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Report: Climate Change has Doubled The Area Burned By Forest Fires in the West

A report out today says acres burned in forest fires in the West have doubled since 1984 because of climate change. (ellend1022/iStockophoto)
A report out today says acres burned in forest fires in the West have doubled since 1984 because of climate change. (ellend1022/iStockophoto)
October 10, 2016

SACRAMENTO, Calif. -- Anyone who lives in the western United States is familiar with the massive fires that rage every summer, and a report out Monday says climate change has doubled the amount of acreage burned since 1984.

Researchers from the University of Idaho and Columbia University found that further warming will accelerate this trend in the future. Study co-author John Abatzoglou, a professor of geography at the University of Idaho, said climate change has increased what scientists call "fuel aridity."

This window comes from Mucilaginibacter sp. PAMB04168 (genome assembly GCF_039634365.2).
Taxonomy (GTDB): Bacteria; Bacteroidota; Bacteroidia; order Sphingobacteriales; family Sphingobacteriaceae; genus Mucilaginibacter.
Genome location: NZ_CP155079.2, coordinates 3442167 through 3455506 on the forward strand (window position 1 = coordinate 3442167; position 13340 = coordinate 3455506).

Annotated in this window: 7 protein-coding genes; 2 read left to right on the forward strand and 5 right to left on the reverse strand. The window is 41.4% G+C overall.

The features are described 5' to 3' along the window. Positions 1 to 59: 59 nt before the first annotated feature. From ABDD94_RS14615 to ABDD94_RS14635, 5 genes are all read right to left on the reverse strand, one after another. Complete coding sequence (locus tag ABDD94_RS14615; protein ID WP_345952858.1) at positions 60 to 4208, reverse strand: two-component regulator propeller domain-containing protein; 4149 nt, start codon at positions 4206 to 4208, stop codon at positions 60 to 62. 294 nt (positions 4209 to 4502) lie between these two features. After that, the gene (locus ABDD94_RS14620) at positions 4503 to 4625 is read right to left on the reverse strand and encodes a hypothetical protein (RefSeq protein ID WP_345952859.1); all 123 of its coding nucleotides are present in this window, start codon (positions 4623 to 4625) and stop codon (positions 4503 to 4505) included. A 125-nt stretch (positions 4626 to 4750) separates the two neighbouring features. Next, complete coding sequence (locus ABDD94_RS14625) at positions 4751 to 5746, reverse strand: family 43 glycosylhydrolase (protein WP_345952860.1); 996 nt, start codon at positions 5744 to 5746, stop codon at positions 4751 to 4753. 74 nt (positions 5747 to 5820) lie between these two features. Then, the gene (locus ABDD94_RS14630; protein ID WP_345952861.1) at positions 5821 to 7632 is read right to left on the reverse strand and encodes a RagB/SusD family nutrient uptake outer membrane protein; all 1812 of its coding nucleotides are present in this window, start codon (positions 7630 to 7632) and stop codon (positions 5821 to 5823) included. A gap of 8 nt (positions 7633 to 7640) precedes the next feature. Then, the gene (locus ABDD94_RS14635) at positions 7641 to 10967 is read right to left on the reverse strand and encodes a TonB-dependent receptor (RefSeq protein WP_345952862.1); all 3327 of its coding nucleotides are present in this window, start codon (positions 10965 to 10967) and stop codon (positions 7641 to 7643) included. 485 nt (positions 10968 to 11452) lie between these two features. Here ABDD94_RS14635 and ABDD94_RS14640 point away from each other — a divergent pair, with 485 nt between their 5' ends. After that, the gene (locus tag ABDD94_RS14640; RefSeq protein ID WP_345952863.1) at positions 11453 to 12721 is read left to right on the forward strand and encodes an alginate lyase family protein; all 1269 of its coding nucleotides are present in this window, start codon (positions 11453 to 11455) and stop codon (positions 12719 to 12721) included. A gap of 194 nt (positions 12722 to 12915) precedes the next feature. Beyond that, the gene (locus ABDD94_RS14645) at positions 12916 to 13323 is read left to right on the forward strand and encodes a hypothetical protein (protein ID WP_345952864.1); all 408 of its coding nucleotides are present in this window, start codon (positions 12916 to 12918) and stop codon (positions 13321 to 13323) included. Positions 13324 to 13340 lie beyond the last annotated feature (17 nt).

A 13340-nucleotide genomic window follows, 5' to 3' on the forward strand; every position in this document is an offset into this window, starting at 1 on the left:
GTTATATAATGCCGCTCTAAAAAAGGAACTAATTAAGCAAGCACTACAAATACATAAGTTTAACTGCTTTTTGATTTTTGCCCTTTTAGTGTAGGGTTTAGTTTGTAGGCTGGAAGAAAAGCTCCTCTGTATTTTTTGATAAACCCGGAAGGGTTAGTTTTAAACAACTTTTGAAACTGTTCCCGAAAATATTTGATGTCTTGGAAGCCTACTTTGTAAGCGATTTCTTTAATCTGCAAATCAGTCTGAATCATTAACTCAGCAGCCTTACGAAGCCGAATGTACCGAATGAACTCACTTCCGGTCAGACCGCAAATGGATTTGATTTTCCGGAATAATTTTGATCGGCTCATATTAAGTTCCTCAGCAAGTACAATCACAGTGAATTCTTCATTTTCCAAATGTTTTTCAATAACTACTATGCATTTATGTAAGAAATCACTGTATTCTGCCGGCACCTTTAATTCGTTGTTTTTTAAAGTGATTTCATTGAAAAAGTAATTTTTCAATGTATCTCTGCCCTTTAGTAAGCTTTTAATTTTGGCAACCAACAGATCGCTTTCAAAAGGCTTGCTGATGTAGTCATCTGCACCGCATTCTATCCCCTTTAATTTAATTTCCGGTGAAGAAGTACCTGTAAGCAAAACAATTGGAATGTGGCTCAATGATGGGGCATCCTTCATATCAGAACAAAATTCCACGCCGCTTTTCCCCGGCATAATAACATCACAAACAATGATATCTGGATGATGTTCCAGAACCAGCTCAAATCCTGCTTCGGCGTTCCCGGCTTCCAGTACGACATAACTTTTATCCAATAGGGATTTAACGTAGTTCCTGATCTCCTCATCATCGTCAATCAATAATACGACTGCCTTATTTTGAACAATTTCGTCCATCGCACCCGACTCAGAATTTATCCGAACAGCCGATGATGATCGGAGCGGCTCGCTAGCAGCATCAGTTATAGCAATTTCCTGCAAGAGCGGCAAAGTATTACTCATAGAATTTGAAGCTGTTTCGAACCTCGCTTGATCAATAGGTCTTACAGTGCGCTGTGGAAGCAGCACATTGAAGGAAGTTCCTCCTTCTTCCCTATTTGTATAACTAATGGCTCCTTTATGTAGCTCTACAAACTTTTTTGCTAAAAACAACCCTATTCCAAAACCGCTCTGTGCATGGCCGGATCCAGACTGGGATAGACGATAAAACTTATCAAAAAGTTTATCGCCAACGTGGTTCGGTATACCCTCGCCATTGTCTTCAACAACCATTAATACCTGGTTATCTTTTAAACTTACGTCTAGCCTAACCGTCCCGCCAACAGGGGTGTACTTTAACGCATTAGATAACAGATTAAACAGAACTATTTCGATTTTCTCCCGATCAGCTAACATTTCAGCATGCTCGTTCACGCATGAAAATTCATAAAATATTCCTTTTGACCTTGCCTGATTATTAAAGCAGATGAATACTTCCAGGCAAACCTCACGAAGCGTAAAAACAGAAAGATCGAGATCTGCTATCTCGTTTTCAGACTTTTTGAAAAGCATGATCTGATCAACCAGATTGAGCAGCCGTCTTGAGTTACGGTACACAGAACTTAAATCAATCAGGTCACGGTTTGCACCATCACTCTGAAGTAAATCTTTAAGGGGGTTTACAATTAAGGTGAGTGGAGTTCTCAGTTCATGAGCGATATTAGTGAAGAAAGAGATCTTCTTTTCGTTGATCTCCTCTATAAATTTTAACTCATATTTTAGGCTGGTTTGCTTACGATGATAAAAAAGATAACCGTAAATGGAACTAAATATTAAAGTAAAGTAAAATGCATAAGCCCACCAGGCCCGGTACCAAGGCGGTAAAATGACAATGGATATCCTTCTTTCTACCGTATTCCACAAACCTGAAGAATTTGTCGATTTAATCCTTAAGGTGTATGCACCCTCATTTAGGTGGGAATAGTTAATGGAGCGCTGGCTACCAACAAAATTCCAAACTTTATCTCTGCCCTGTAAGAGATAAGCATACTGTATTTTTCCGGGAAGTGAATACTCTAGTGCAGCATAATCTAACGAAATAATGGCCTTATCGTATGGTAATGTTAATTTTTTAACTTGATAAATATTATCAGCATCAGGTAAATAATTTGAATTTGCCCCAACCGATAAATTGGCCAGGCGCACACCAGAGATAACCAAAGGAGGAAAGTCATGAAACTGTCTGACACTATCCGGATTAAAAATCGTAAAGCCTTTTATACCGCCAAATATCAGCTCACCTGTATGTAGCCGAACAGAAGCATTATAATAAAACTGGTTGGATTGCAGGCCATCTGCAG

"Since climate change has basically shifted our fuels to be drier than they would have been in the absence of climate change,” Abatzoglou said, “we use that relationship to get an estimate of the additional area that has burned due to man-made climate change."

The study found that natural variability in weather patterns has combined with climate change to compound the problem. Statistics show that more than 8,700 wildland fires burned almost 900,000 acres in California in 2015.

Abatzoglou said the acreage that has burned in the Western U.S. since 1984 due to climate change equals an area more than three times the size of Los Angeles County.

"We estimate that right around 16,000 additional square miles has burned as a result of man-made climate change,” Abatzoglou said, "which is just under about half of the total amount over the last 32 years."

The study's authors support efforts to clear out dead wood to reduce the fuel load, but acknowledge that the matter is complex because fallen trees can provide important habitats for wildlife. In addition, successful firefighting techniques have "saved" some forests and allowed dead wood to pile up, thus making them more vulnerable to a mega-blaze.

Suzanne Potter, Public News Service - CA